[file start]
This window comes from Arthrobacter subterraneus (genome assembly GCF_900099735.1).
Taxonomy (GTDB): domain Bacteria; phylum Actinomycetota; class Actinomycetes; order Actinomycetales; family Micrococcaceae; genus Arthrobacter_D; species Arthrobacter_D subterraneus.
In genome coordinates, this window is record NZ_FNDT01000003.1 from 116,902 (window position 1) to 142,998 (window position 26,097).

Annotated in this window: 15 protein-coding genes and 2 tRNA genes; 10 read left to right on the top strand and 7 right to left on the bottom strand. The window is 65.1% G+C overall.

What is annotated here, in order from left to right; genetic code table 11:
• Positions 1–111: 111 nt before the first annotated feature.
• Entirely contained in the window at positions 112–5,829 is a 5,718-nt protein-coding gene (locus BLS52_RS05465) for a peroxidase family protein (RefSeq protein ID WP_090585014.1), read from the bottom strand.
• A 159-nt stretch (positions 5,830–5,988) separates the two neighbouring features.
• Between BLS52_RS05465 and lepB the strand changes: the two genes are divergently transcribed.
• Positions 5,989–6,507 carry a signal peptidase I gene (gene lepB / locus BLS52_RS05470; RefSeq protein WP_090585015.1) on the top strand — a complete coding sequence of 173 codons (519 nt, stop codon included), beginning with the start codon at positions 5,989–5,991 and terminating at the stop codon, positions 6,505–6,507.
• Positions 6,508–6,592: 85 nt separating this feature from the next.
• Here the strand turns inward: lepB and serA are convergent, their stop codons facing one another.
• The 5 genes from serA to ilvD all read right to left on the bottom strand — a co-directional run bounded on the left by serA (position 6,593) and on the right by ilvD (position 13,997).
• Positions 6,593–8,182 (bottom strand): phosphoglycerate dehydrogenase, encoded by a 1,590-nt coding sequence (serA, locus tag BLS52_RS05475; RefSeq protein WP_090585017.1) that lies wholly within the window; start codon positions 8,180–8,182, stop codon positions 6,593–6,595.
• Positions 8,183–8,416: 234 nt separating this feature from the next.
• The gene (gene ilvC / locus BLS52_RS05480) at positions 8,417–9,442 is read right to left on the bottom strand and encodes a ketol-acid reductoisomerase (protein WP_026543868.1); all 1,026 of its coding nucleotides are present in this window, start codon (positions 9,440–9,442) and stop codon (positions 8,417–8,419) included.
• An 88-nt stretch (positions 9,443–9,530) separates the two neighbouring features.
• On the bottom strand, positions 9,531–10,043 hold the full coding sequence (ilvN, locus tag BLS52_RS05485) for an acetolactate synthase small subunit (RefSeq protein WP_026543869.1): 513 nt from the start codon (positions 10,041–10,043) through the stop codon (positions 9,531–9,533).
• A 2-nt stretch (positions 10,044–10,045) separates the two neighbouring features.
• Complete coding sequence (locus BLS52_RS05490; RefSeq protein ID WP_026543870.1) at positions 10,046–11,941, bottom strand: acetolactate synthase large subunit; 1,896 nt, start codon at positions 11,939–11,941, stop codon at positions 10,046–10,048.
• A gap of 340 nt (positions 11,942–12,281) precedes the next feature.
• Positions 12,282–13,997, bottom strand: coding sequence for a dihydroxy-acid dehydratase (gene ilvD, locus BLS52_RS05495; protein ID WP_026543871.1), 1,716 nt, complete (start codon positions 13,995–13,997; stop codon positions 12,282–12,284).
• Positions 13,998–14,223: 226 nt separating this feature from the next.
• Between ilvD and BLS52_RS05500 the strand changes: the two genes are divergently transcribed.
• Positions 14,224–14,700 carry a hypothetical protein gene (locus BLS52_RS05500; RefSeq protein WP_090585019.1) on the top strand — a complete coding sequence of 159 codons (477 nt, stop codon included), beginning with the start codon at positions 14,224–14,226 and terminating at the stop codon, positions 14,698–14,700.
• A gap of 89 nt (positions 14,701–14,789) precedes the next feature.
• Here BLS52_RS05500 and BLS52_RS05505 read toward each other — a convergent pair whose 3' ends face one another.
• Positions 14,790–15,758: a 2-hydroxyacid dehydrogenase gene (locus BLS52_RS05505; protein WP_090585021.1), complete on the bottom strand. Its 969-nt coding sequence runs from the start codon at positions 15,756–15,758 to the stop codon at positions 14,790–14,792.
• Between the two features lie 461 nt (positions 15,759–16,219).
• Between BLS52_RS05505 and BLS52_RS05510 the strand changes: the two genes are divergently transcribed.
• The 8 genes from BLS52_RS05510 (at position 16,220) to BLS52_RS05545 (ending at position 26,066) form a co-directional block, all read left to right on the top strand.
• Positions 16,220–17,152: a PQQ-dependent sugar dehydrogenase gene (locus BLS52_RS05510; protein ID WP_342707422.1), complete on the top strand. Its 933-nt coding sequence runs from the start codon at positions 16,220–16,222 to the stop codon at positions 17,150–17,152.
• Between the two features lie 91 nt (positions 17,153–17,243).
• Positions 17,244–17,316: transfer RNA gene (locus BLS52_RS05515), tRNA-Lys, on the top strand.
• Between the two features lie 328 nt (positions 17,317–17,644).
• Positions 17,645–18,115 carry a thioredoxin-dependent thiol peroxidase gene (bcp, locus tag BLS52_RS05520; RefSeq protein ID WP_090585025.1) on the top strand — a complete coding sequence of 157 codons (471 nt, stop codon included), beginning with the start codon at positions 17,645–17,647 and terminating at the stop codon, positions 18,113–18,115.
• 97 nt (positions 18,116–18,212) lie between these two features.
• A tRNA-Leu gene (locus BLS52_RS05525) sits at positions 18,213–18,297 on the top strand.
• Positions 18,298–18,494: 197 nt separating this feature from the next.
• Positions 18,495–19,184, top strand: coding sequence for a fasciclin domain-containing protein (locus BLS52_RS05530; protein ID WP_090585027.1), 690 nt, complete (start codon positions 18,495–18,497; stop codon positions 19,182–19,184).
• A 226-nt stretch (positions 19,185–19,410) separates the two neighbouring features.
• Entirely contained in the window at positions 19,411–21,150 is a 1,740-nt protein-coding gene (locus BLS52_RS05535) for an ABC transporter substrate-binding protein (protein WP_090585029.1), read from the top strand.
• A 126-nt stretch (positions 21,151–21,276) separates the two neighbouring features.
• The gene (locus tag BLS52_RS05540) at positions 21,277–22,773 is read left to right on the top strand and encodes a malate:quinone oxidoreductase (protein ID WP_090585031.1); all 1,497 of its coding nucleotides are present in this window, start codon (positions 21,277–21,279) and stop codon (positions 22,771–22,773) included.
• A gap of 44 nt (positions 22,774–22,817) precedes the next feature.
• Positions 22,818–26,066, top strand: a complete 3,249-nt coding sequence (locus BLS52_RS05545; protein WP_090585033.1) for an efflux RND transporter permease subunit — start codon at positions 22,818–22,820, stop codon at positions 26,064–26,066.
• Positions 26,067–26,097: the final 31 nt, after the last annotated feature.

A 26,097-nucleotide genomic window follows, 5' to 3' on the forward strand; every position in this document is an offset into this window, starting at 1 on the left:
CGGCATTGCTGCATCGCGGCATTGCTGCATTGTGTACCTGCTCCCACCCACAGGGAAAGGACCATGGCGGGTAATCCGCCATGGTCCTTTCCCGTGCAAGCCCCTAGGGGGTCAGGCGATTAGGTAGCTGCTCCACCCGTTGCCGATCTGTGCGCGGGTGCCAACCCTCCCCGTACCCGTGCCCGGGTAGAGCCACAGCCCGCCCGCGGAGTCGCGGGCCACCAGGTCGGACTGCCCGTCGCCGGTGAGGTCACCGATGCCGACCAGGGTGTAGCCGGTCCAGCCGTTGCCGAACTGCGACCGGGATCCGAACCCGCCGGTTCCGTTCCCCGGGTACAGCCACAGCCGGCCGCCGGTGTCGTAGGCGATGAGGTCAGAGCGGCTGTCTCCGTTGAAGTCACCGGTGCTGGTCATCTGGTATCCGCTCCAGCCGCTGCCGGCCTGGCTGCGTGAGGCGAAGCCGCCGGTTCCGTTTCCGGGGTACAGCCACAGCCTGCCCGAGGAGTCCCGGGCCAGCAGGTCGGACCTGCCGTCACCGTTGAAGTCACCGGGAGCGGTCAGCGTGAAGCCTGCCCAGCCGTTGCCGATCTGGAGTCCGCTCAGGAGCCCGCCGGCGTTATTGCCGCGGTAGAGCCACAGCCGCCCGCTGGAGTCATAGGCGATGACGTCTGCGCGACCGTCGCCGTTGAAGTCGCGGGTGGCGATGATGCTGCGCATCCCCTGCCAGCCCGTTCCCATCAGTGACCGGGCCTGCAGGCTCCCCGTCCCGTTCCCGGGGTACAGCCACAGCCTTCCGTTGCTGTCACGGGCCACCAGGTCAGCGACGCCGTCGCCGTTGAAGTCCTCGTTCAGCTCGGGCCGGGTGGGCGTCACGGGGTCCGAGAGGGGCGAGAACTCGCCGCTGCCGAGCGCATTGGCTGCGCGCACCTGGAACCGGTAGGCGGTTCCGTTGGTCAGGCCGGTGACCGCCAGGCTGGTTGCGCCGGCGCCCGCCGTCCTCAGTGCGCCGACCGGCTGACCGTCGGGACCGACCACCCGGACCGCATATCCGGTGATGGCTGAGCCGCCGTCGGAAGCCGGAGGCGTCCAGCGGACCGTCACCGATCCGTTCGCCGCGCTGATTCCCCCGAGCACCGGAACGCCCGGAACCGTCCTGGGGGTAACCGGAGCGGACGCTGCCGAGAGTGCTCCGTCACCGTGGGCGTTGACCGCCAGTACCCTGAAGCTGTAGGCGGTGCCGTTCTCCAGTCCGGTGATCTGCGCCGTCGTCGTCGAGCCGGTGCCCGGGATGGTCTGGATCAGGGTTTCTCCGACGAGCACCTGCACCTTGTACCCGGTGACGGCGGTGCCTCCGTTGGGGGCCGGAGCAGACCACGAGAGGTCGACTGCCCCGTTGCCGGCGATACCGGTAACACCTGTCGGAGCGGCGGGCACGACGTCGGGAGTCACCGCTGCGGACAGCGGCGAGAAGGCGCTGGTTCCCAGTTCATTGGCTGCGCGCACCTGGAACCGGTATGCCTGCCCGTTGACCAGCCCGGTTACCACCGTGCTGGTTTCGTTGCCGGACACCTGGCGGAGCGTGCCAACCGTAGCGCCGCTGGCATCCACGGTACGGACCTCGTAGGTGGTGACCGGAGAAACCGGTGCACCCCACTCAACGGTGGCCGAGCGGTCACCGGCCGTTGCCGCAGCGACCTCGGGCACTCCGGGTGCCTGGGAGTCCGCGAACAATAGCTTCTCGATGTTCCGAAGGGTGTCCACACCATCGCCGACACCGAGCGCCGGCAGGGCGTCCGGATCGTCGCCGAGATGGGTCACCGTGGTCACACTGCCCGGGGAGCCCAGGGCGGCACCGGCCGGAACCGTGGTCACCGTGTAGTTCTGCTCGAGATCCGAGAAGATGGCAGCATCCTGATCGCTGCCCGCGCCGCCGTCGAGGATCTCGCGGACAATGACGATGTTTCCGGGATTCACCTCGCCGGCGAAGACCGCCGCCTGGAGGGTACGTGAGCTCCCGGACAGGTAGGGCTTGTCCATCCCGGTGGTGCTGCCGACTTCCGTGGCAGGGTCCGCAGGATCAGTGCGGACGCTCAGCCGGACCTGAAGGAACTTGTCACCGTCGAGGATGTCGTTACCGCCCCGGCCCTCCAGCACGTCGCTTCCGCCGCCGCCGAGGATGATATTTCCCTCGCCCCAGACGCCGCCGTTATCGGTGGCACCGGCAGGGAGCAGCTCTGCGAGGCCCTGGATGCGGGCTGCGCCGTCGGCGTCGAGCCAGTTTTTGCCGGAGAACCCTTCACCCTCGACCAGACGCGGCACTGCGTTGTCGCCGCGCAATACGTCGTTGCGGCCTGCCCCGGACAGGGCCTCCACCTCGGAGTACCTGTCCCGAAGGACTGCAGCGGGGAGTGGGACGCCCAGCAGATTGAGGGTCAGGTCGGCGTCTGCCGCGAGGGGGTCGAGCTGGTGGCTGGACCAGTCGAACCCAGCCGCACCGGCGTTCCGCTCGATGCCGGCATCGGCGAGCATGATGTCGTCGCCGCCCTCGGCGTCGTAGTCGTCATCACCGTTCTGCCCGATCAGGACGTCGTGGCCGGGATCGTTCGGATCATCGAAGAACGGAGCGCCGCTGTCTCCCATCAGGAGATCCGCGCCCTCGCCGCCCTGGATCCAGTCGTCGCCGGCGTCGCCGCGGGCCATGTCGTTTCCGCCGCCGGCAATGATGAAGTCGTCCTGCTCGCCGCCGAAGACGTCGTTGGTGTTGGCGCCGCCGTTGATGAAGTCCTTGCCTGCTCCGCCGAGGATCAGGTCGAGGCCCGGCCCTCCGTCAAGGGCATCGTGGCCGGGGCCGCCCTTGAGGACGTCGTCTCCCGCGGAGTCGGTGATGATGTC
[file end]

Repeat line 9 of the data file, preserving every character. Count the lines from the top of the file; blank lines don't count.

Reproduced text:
• Between BLS52_RS05465 and lepB the strand changes: the two genes are divergently transcribed.